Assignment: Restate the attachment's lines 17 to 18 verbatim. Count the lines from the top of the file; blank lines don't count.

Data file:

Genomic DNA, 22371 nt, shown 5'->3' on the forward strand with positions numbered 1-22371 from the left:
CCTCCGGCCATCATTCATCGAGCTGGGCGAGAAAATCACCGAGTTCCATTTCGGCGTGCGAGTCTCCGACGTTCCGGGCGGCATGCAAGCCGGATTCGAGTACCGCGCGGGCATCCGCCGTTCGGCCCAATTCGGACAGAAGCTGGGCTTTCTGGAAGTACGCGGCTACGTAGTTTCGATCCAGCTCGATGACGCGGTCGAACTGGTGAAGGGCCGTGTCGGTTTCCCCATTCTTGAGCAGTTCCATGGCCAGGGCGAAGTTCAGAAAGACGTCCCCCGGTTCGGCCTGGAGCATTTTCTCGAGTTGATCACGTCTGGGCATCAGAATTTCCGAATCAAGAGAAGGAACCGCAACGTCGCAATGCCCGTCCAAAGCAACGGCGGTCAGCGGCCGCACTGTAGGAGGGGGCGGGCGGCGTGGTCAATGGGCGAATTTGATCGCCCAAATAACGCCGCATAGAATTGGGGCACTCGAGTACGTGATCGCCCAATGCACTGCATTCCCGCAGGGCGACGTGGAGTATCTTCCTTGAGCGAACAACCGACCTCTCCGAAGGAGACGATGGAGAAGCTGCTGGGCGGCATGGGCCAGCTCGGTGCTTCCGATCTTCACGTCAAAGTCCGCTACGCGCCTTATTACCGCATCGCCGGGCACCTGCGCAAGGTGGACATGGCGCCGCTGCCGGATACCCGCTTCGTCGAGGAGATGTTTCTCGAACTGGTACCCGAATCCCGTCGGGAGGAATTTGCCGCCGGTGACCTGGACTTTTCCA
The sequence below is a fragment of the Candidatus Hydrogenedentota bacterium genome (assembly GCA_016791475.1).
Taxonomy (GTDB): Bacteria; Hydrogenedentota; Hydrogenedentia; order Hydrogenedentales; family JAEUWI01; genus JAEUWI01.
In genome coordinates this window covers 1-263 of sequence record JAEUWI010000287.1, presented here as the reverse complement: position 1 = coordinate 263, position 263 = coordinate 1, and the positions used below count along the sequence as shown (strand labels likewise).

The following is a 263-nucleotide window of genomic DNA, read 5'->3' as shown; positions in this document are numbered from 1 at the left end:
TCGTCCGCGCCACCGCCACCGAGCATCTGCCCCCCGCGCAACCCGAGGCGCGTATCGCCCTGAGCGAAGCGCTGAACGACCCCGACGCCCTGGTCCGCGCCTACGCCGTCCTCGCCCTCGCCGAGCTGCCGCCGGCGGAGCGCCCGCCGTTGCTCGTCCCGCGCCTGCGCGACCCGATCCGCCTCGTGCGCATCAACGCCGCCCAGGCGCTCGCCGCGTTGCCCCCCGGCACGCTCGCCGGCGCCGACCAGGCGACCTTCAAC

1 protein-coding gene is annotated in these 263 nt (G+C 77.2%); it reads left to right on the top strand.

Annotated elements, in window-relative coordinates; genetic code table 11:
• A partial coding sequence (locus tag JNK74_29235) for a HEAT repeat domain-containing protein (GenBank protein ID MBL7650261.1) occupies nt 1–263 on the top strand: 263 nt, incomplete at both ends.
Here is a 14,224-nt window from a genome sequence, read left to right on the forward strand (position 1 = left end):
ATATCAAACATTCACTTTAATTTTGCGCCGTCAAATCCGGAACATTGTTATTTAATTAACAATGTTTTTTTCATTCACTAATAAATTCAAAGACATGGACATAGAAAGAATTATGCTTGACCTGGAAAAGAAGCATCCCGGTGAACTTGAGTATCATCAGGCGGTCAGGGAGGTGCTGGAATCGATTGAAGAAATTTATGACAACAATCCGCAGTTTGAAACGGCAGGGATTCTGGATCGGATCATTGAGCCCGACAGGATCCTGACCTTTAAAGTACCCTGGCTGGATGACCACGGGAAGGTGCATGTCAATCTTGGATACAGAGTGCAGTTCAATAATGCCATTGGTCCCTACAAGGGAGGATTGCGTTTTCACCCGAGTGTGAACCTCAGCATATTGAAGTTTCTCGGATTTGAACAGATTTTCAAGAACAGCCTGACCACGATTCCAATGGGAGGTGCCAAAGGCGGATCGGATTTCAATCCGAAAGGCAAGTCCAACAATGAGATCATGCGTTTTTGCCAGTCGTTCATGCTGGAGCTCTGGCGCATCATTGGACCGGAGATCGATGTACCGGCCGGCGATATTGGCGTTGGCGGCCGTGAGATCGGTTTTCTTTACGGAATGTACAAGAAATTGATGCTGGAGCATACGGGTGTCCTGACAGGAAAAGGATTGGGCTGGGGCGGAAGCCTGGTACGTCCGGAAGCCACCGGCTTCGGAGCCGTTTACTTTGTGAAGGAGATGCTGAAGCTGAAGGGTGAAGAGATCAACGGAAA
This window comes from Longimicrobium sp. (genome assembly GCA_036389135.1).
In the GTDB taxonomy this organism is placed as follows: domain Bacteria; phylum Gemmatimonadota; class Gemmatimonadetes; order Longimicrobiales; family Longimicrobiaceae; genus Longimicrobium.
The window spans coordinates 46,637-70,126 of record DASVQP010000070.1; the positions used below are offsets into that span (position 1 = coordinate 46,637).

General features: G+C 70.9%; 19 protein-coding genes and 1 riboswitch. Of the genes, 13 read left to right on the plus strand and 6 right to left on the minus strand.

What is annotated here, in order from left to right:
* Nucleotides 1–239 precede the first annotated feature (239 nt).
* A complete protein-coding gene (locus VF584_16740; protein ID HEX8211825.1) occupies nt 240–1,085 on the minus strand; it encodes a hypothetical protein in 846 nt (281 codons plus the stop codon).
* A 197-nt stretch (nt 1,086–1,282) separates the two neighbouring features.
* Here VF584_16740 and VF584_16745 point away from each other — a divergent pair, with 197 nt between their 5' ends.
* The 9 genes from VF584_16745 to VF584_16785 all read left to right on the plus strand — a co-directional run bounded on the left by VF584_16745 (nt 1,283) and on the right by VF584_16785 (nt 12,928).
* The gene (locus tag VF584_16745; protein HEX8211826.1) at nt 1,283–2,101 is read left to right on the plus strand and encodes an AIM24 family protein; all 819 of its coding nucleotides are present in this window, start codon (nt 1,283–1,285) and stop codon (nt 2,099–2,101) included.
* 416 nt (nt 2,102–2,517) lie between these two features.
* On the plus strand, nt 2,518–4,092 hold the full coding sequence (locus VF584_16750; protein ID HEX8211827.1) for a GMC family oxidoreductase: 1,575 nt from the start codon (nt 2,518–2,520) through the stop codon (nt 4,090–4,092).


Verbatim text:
What is annotated here, in order from left to right:
* Nucleotides 1–239 precede the first annotated feature (239 nt).